If we consider these few Lukan additions and adaptations, they seem to bring out two key thematic points of emphasis: (1) the suffering and death of Jesus, and (2) the suffering of disciples (believers), and the need to remain faithful during the end-time period of distress. Jesus’ suffering and death is alluded to in the 19:10 saying (“For the son of man came to seek and to save the [one] having been lost”), is emphasized during the Passion narrative at the focal point of the betrayal (“Yehudah, with a mark of fondness [i.e. a kiss] you give over the son of man?” 22:48, cp. Mk 14:41 par), and is summarized (after the resurrection) in 24:7.

The second theme is expressed in the saying that concludes the Lukan version of the “Eschatological Discourse” (21:5-36):

“(So) then, you must remain awake, in every time expressing (your) need (to God), (so) that you might be strong against (that day), (and so) to flee [i.e. escape] out of all these (thing)s being about to come to (pass), (and) to stand in front of the son of man.” (v. 36)

The Discourse concludes with an exhortation to “keep awake” (vb a)grupne/w), Mk 13:32-37 par, but the Lukan version adds this pointed reference emphasizing believers’ salvation—that is, of their/our escaping the coming Judgment, and of standing before the son of man, i.e., having passed through the Judgment. This will only happen if believers remain faithful to the end (v. 19; Mk 13:13). The blending of this discipleship emphasis with the motif of the Last Judgment can also be seen in the earlier (“Q”) son of man sayings, particularly as they have been positioned within the Lukan narrative—cf. again, in context, 11:30; 12:8, 10, 40.

If we may summarize the most salient points regarding the distinctive Lukan treatment of the “son of man” sayings:

    • The Gospel writer understood the expression primarily as a self-reference by Jesus. This can be seen, particularly, in 6:22 and 12:8, where the Matthean version (of the “Q” saying) has a personal pronoun (“I/me”) instead of the expression. The basic understanding is also attested by the way that the author has utilized the Synoptic/Markan sayings (see above).
    • The tradition of the Passion-predictions, and the related use of the expression in this context, referring to the suffering and death of Jesus, is clearly emphasized by the Lukan author, more so than in the other Synoptic Gospels.
    • Similarly, the Gospel writer brings out the discipleship-theme in relation to such sayings, emphasizing the hardship and suffering that the true disciple must endure in following Jesus. This extends to the end-time period of distress, beginning with the suffering/death of Jesus, during which time, in connection with the early Christian mission, believers will face intense suffering and persecution.
    • Sayings related to both the end-time Judgment and the end-time appearance of the son of man (i.e., the second coming or return of Jesus) are framed to bring out the discipleship theme—viz., the need for believers to remain faithful, willing to confess faith in Christ, even in the midst of persecution.

Overall the Lukan Gospel writer’s use of the expression reflects a coherent and comprehensive Christological outlook, balancing Jesus’ earthly ministry, suffering/death, resurrection/exaltation, and future return. The expression “the son of man” is used in all of these contexts, as a reference to the person of Jesus. For the most part, the Gospel writer has relied upon inherited traditions, but there are some original contributions as well, mainly in terms of arrangement and adaptation of the material.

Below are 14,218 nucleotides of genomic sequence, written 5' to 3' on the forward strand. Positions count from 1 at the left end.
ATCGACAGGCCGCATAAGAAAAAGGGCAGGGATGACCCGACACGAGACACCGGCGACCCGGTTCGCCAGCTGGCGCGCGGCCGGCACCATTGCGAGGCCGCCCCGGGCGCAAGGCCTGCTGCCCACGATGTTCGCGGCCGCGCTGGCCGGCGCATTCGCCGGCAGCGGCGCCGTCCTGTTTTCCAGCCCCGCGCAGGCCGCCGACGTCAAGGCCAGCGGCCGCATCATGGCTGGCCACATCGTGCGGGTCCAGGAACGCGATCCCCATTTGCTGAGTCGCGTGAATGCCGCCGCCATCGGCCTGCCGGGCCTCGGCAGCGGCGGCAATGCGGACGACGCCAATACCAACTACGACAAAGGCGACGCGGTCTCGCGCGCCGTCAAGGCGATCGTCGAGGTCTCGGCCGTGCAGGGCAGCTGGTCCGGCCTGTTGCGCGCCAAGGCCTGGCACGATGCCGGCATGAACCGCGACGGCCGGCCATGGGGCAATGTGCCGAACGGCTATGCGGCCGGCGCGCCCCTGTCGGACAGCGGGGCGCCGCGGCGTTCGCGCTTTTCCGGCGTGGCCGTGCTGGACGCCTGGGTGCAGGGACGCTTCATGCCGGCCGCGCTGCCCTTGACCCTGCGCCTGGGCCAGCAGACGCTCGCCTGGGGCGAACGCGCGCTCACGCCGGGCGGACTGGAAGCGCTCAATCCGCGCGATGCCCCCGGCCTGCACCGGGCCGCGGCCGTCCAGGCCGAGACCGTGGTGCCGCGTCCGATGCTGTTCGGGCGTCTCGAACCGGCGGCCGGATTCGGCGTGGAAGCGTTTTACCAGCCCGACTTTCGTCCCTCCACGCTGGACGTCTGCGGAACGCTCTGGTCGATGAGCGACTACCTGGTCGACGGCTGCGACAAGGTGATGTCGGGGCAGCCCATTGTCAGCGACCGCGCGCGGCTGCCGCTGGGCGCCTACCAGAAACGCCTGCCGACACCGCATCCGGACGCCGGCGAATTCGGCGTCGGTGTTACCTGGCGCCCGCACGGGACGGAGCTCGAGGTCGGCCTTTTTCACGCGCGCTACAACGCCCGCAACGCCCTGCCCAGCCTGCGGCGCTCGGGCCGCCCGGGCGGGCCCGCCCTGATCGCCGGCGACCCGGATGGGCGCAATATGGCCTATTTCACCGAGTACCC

“Who Is This Son of Man…?”: Synoptic Sayings (“Q”, part 4)

The “Q” Son of Man Sayings, continued

The remaining “son of man” references in the “Q” material (see Parts 1, 2 & 3) are eschatological, and deal with the idea of the end-time appearance of the “son of man”. In this regard, they are similar to the saying in Mark 13:26 par (discussed in Part 4 of the study on the Synoptic/Markan sayings). The use of the expression “the son of man” in these eschatological sayings is problematic, particularly if regarded as authentic usage by Jesus himself.

As we have seen, the expression seems to function primarily as a self-reference by Jesus. Yet there are serious difficulties when the expression is understood in this same way in the eschatological sayings, referring to the future (end-time) appearance of Jesus (as “the son of man”). Early Christians would have had no difficulty with this idea, as it simply reflects the conceptual (Christological) framework, whereby the exalted Jesus would return to earth, following his death, resurrection, and ascension to heaven. However, for people during Jesus’ own lifetime—including his disciples—they would not have readily understood the eschatological “son of man” references in terms of this sequence of Christological events. Indeed, for Jesus to speak of his future appearance (as the “son of man”), while he was still alive, prior to his death and resurrection, would surely have made little sense to most hearers.

Most critical commentators have approached this difficulty in one of two ways: (1) some (e.g., Hare) have denied the authenticity of the eschatological sayings, regarding them as early Christian creations (or adaptations), patterned after the other (authentic) “son of man” sayings; and, quite differently, (2) some (e.g., Tödt) have held that the eschatological sayings are authentic, but that Jesus was not identifying himself as this heavenly “son of man” figure (taken from Dan 7:13-14 and subsequent Jewish tradition, cf. Part 10 of the series “Yeshua the Anointed”). Yet there are serious problems with both of these approaches, some of which have already been touched upon in the previous studies. At the close of this series, I will address the matter again, in a more comprehensive way.